A U.S. Treasury Department pilot program involving taking over the collection of defaulted student loan accounts could mean the work eventually will be pulled from private debt collection agencies. The project may begin as soon as next year, but that likely depends on whether Congress provides appropriate funding.

The Education Department has contracts with 22 private collection agencies - such as Navient Corp., formerly part of student loan giant Sallie Mae, and Nelnet Inc. - to collect loan payments. Contracts with its largest private collection agencies expire in April and the Education Department is reviewing proposals from bidders for the next round of contracts.

But the Treasury Department reportedly prefers possibly cutting out the student loan middlemen and giving the program to federal workers. The pilot, expected to be small in scope, likely will be administered by Treasury’s fiscal service bureau, which already collects payments for other federal programs.

The stakes are high for the federal government. From 2010 to 2013, the private collection agencies earned $1.6 billion in commissions and bonuses pursuing the delinquent student loans, according to the Education Department's inspector general. They're expected to receive another $5 billion through 2016, according to a November 2013 department estimate.

The increase in payments to collectors comes as more borrowers fall behind on their monthly federal student loan payments, creating a greater need for collections.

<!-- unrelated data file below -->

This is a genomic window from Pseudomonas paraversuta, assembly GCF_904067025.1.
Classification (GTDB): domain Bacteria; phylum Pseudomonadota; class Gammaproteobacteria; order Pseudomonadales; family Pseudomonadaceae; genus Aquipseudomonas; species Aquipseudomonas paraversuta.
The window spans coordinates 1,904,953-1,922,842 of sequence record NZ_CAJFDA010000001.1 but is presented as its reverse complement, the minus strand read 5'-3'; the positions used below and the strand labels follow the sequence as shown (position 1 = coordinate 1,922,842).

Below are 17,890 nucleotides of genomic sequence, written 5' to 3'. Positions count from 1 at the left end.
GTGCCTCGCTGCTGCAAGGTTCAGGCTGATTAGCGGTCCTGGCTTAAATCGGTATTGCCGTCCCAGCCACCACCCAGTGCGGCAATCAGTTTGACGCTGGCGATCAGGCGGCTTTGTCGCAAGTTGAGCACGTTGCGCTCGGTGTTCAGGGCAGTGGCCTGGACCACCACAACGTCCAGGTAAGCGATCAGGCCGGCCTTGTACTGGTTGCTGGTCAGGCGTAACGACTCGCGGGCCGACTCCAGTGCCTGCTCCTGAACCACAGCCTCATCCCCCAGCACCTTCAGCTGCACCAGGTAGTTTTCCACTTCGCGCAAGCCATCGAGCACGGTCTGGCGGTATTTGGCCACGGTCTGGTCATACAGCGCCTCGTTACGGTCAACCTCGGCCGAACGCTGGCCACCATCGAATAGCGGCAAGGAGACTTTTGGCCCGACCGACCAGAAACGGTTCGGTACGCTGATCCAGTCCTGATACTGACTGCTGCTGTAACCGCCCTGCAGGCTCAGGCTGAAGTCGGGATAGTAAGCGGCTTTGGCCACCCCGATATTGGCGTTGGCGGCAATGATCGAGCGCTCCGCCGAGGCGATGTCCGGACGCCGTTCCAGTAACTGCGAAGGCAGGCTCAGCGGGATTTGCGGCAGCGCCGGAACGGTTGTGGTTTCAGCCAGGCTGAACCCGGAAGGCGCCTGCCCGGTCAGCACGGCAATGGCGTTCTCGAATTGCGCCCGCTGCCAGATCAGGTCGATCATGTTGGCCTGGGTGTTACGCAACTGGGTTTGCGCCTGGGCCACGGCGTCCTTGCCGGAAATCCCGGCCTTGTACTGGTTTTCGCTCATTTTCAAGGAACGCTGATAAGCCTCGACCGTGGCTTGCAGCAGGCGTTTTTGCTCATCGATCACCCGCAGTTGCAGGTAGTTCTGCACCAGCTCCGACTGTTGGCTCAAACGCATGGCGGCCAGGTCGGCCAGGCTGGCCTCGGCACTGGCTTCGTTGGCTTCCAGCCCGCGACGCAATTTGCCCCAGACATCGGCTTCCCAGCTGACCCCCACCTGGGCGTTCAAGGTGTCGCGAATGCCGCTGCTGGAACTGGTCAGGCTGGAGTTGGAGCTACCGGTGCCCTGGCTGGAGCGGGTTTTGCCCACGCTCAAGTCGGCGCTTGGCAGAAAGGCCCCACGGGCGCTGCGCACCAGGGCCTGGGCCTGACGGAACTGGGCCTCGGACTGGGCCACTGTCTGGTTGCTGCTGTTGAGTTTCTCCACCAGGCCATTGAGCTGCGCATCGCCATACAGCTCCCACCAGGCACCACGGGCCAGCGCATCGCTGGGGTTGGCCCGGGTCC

The portfolio of defaulted loans assigned to the 22 private collection agencies totaled more than $34 billion as of December 31, 2013. In 2012 alone, the department paid $448 million in commissions and $8.3 million in bonuses to collection agencies, based on estimates.

Student loans in default jumped by 11% in the year ending June 30 to $99 billion, Education Department data show. An estimated 7 million borrowers are now in default, up from 6.5 million borrowers last year.

News of the pilot program can't come as a shock to the collection industry.

Consumer advocates have repeatedly expressed concerns over allegedly illegal collection tactics from private collection agencies and a lack of response to complaints. The federal government appears to believe that bringing collections in-house will allow for better oversight.

In July, an audit released by the Education Department's inspector general, revealed the federal government agency was not properly overseeing the collection agencies under contract. The report found that it did not make sure the 22 companies under contract were collecting debt in line with federal law and contract terms. The Education Department also had not effectively monitored borrowers’ complaints or ensured that corrective actions were taken and failed to penalize companies for ongoing bad behavior, according to the report.

Recurring borrower complaints are supposed to lead to a reduction in their performance scores, under the terms of the government’s contract with the collection agencies. The audit stated that, in spite of the more than 3,000 complaints the department received between the 2010 and 2012 fiscal years, officials never docked the scores of any of the companies.

Treasury Department officials were not immediately available for comment on the pilot program. The Huffington Post first reported news of the pilot program. It is not known how quickly the federal government might choose to expand the pilot if it is deemed a success.


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